Nichelle is aging, and since I have so many stories of hers I’d like to tell, I started her out pretty young (28) and I’m moving the timeline by only a few weeks or months at a time.

Q: Do you have any cast iron skillet recipes for a beginner? I have a cast iron skillet and no idea what to make in it.

A: My mother made the world’s best cornbread, and the skillet was the secret. Here’s how you do it:

1 cup white cornmeal
1 cup yellow cornmeal
2 cups all purpose flour
1 cup water
1 cup milk
1 tablespoon baking powder
1 teaspoon salt
1/2 cup butter (softened)
2 eggs
1 1/4 cups granulated sugar
1/4 cup honey
2 tablespoons vegetable oil

Preheat oven to 375.

Before you start mixing the batter, put the oil into your cast iron skillet, and put it in the oven to heat while you’re making the batter.

In a large bowl, beat sugar, butter, eggs, milk, honey, and water (I have a kitchenaid stand mixer that does this beautifully: use the flat paddle beater and speed 3).

In a separate bowl, combine cornmeal, flour, baking powder, and salt.

While mixing, slowly add dry mixture to batter. It will be slightly lumpy when fully mixed.

Take the skillet out of the oven (careful, it’s hot!), and tilt it so the inside gets coated with the oil. Quickly pour your batter into the skillet (the outside of the bread gets flash-fried in the hot oil, which is how you get the crispy crust), and then pop it into the oven.

Bake for 25-30 minutes or until golden brown and a toothpick inserted in the center comes out clean.

Q: So now that you’ve given us something delicious and fattening, what one or two things would you recommend to writers and other computer-bound people to maintain health and sanity?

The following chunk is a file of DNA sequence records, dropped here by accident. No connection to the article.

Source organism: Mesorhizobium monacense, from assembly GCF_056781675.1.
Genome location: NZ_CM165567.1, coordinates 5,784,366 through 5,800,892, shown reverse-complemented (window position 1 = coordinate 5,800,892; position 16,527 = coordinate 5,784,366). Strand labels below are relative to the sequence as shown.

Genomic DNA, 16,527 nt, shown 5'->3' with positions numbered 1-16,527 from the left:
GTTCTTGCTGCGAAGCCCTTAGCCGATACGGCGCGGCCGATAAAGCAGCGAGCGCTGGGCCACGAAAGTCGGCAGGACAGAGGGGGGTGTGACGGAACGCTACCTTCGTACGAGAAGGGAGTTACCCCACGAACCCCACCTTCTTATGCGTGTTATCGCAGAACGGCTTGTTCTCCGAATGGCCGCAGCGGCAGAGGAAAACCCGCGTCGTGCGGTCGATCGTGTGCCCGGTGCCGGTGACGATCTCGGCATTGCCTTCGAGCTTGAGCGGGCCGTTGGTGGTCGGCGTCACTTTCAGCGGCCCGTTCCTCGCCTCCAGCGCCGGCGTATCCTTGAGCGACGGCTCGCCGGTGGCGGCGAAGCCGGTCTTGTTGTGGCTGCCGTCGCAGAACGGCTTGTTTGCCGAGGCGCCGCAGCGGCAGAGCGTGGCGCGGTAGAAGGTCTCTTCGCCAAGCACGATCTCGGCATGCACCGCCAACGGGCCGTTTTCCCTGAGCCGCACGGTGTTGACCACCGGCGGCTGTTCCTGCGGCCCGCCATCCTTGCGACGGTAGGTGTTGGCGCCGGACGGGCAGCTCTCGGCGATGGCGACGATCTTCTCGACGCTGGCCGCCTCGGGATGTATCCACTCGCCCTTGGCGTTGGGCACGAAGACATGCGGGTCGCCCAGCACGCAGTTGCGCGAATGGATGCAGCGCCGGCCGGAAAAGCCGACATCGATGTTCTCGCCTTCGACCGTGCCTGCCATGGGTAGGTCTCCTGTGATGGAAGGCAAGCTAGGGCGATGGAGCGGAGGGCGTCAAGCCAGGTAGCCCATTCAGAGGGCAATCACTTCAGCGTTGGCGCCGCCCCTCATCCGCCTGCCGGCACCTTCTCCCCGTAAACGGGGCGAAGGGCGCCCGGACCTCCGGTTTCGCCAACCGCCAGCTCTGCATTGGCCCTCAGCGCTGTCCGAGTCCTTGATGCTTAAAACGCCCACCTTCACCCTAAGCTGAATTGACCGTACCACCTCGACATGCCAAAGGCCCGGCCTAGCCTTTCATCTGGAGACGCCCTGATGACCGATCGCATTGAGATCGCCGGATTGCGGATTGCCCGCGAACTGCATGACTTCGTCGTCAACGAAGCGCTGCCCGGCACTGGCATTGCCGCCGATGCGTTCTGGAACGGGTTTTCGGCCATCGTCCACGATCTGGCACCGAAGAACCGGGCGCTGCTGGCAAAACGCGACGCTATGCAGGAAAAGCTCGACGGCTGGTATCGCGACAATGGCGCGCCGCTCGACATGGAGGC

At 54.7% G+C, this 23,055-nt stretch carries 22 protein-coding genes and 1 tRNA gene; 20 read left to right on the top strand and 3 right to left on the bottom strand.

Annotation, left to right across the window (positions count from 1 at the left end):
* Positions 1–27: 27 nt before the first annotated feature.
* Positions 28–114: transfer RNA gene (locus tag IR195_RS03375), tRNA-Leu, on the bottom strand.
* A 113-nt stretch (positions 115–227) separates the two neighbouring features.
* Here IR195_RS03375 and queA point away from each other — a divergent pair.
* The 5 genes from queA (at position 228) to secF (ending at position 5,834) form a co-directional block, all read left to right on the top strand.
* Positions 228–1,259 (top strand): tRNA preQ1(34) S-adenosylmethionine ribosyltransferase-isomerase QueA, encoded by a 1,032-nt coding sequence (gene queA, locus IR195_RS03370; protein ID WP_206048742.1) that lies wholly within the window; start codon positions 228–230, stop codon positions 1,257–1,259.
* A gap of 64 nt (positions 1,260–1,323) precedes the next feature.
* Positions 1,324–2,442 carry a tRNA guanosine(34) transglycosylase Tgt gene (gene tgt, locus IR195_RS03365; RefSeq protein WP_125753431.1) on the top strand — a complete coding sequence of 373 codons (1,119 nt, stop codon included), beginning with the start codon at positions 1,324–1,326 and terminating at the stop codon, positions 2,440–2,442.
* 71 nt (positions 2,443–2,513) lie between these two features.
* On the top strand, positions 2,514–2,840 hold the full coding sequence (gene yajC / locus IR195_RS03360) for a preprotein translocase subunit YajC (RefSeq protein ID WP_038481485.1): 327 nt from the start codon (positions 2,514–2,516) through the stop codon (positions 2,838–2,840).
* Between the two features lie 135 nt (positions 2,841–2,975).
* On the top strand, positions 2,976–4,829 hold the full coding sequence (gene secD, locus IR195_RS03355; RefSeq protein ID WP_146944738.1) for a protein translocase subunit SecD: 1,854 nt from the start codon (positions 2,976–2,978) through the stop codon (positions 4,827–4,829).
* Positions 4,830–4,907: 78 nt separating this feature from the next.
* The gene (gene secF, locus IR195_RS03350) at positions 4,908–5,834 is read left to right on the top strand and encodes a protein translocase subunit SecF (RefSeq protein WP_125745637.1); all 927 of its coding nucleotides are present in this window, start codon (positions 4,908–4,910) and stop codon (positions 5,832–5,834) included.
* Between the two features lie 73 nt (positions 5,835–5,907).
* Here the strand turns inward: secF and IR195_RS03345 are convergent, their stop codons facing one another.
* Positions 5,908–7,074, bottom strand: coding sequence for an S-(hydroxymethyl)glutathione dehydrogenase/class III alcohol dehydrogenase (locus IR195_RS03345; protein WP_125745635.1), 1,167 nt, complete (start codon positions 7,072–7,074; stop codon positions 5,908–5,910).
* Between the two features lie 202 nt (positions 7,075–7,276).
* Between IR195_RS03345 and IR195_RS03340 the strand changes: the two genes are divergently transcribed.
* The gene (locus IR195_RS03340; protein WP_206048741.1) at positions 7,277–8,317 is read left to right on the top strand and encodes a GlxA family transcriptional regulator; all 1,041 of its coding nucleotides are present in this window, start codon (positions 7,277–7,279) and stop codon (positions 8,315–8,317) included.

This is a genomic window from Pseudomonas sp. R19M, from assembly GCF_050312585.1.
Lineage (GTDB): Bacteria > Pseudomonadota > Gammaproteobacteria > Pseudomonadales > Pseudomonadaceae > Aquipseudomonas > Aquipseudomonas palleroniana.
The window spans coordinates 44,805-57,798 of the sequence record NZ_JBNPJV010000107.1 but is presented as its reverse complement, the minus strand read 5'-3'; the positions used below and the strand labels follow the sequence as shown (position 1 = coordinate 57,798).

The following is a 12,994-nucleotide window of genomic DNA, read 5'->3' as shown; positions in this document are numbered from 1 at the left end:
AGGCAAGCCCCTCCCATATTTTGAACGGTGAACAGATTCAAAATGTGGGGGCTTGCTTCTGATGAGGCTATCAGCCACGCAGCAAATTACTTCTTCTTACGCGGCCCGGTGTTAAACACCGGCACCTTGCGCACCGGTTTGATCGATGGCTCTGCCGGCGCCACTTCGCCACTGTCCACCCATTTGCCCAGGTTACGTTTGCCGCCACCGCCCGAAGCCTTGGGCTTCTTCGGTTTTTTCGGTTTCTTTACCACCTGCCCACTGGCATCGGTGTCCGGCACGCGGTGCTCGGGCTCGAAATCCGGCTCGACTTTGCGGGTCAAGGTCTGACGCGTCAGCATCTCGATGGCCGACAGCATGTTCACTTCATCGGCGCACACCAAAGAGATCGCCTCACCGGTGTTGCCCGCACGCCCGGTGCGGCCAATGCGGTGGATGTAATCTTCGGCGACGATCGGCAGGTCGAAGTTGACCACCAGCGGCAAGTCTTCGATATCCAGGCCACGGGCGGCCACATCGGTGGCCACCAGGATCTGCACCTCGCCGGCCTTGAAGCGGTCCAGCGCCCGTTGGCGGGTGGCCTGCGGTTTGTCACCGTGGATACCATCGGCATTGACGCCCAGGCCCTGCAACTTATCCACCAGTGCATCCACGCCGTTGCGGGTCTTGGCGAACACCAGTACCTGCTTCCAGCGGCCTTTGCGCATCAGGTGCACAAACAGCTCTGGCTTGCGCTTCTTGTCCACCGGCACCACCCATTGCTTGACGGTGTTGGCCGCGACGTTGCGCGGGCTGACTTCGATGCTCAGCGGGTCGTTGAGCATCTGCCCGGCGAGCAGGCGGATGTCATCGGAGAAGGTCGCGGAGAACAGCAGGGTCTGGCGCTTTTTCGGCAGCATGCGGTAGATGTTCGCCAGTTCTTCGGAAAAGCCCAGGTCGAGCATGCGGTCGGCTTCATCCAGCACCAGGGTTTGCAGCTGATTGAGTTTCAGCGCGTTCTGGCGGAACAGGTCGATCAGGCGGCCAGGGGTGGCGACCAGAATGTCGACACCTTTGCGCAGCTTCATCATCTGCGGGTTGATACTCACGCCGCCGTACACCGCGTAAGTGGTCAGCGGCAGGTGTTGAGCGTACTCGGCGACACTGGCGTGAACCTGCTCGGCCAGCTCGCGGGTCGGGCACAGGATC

A: Sunshine and exercise. It’s sometimes hard for me to follow my own advice, because between children and deadlines, my days stay full—but getting outside for a walk or a bike ride recharges me like nothing else.

Links to where readers can follow you (Twitter, Facebook, LinkedIn, etc.)


Thanks so much for having me today! What a fun interview!

LynDee Walker’s award-winning journalistic work has appeared in newspapers and magazines across the nation.

Her debut novel, FRONT PAGE FATALITY, is an amazon and Barnes & Noble #1 bestseller, and was nominated for the Agatha Award for Best First Novel. DEVIL IN THE DEADLINE is the fourth in LynDee’s Headlines in High Heels mystery series. The fifth COVER SHOT is out November 2015.

LynDee adores her family, her readers, and enchiladas. She often works out tricky plot points while walking off the enchiladas. She lives in Richmond, Virginia, where she is either playing with her children, working on her next novel, or admiring beautiful shoes she can’t wear.